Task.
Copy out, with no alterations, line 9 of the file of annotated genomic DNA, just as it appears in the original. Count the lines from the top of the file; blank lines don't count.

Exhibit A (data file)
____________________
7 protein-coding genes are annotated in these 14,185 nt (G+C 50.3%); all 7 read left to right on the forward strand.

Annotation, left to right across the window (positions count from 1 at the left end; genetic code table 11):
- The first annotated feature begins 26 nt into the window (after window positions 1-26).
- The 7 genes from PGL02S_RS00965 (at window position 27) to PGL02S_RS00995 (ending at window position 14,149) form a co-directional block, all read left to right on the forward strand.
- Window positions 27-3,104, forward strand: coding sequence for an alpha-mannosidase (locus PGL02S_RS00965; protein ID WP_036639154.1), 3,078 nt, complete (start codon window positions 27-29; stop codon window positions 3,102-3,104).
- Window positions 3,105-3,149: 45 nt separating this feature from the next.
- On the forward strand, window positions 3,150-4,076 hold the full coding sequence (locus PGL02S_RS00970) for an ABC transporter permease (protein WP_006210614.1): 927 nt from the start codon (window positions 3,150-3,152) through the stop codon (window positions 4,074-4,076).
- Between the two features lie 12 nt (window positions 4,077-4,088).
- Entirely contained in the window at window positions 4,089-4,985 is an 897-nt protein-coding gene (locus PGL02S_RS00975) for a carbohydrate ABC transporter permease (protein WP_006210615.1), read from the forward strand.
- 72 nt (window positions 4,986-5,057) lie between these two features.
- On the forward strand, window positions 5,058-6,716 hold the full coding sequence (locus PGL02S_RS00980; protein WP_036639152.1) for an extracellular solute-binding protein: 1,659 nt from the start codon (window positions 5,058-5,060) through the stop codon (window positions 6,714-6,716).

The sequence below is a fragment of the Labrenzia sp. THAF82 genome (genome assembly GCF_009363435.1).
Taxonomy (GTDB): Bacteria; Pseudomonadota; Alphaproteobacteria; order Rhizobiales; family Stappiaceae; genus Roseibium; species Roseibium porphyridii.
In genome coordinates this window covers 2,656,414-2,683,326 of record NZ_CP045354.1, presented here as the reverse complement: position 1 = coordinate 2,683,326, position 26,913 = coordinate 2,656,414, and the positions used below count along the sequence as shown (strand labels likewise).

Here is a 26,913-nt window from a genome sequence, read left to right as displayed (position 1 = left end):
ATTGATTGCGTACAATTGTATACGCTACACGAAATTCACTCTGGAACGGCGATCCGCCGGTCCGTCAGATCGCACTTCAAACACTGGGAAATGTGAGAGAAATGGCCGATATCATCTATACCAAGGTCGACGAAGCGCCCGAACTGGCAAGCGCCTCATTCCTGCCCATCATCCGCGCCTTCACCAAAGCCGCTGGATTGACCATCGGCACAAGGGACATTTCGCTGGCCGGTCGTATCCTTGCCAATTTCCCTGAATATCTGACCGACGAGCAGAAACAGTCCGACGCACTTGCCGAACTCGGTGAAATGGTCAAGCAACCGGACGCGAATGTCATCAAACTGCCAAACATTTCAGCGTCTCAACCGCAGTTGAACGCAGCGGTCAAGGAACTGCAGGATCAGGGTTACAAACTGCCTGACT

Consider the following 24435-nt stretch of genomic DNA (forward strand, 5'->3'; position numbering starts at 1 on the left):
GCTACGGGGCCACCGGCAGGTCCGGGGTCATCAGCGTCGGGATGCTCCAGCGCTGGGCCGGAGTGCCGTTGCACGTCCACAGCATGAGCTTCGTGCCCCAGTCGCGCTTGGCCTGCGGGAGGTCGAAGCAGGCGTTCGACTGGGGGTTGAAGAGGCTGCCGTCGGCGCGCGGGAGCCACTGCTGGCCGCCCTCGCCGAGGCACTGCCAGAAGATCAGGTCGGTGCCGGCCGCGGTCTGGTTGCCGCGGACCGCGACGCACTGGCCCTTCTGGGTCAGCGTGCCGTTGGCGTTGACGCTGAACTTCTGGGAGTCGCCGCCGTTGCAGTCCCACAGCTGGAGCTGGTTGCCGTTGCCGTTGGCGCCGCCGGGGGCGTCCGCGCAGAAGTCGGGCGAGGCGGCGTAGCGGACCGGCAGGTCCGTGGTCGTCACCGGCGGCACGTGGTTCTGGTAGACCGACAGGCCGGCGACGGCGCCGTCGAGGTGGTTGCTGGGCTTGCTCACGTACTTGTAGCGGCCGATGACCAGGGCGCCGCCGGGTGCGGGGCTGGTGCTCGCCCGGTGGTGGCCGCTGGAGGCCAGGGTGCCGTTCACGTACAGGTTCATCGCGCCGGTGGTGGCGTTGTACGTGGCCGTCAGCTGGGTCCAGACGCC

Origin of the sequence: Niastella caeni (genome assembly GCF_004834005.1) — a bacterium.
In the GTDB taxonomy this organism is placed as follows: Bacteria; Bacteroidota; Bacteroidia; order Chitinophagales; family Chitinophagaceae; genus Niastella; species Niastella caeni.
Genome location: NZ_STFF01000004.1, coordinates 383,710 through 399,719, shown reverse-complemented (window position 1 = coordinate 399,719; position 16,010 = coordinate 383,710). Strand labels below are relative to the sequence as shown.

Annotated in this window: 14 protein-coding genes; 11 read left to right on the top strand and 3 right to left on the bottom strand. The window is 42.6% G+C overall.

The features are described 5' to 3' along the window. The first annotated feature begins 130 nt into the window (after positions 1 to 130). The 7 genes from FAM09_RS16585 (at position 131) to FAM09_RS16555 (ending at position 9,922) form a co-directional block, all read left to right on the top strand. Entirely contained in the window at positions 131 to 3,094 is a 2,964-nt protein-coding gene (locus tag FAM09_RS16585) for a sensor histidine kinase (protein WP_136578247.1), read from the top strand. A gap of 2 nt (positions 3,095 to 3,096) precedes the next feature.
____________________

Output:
- Entirely contained in the window at window positions 4,089-4,985 is an 897-nt protein-coding gene (locus PGL02S_RS00975) for a carbohydrate ABC transporter permease (protein WP_006210615.1), read from the forward strand.